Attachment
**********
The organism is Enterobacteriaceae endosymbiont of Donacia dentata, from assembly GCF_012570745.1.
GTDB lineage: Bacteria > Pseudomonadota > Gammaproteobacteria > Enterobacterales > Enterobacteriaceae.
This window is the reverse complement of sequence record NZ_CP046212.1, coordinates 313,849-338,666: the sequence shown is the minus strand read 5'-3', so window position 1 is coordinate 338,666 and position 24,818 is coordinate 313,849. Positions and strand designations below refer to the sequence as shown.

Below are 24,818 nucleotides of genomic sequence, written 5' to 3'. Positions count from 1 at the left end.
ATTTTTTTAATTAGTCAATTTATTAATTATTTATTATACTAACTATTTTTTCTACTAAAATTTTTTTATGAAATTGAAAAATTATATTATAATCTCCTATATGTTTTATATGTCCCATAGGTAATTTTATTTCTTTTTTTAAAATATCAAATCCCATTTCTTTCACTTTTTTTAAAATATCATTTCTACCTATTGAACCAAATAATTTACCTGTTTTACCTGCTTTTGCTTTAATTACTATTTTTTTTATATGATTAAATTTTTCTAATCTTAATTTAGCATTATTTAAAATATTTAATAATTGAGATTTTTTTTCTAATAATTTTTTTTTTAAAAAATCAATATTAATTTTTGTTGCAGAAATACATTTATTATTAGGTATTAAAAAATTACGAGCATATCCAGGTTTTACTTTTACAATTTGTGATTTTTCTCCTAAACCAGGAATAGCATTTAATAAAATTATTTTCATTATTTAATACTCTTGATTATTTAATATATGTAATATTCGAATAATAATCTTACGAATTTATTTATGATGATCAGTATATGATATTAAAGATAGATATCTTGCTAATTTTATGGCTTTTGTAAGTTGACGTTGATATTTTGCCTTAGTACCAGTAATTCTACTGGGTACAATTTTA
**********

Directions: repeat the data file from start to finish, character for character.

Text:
The organism is Enterobacteriaceae endosymbiont of Donacia dentata, from assembly GCF_012570745.1.
GTDB lineage: Bacteria > Pseudomonadota > Gammaproteobacteria > Enterobacterales > Enterobacteriaceae.
This window is the reverse complement of sequence record NZ_CP046212.1, coordinates 313,849-338,666: the sequence shown is the minus strand read 5'-3', so window position 1 is coordinate 338,666 and position 24,818 is coordinate 313,849. Positions and strand designations below refer to the sequence as shown.

Below are 24,818 nucleotides of genomic sequence, written 5' to 3'. Positions count from 1 at the left end.
ATTTTTTTAATTAGTCAATTTATTAATTATTTATTATACTAACTATTTTTTCTACTAAAATTTTTTTATGAAATTGAAAAATTATATTATAATCTCCTATATGTTTTATATGTCCCATAGGTAATTTTATTTCTTTTTTTAAAATATCAAATCCCATTTCTTTCACTTTTTTTAAAATATCATTTCTACCTATTGAACCAAATAATTTACCTGTTTTACCTGCTTTTGCTTTAATTACTATTTTTTTTATATGATTAAATTTTTCTAATCTTAATTTAGCATTATTTAAAATATTTAATAATTGAGATTTTTTTTCTAATAATTTTTTTTTTAAAAAATCAATATTAATTTTTGTTGCAGAAATACATTTATTATTAGGTATTAAAAAATTACGAGCATATCCAGGTTTTACTTTTACAATTTGTGATTTTTCTCCTAAACCAGGAATAGCATTTAATAAAATTATTTTCATTATTTAATACTCTTGATTATTTAATATATGTAATATTCGAATAATAATCTTACGAATTTATTTATGATGATCAGTATATGATATTAAAGATAGATATCTTGCTAATTTTATGGCTTTTGTAAGTTGACGTTGATATTTTGCCTTAGTACCAGTAATTCTACTGGGTACAATTTTA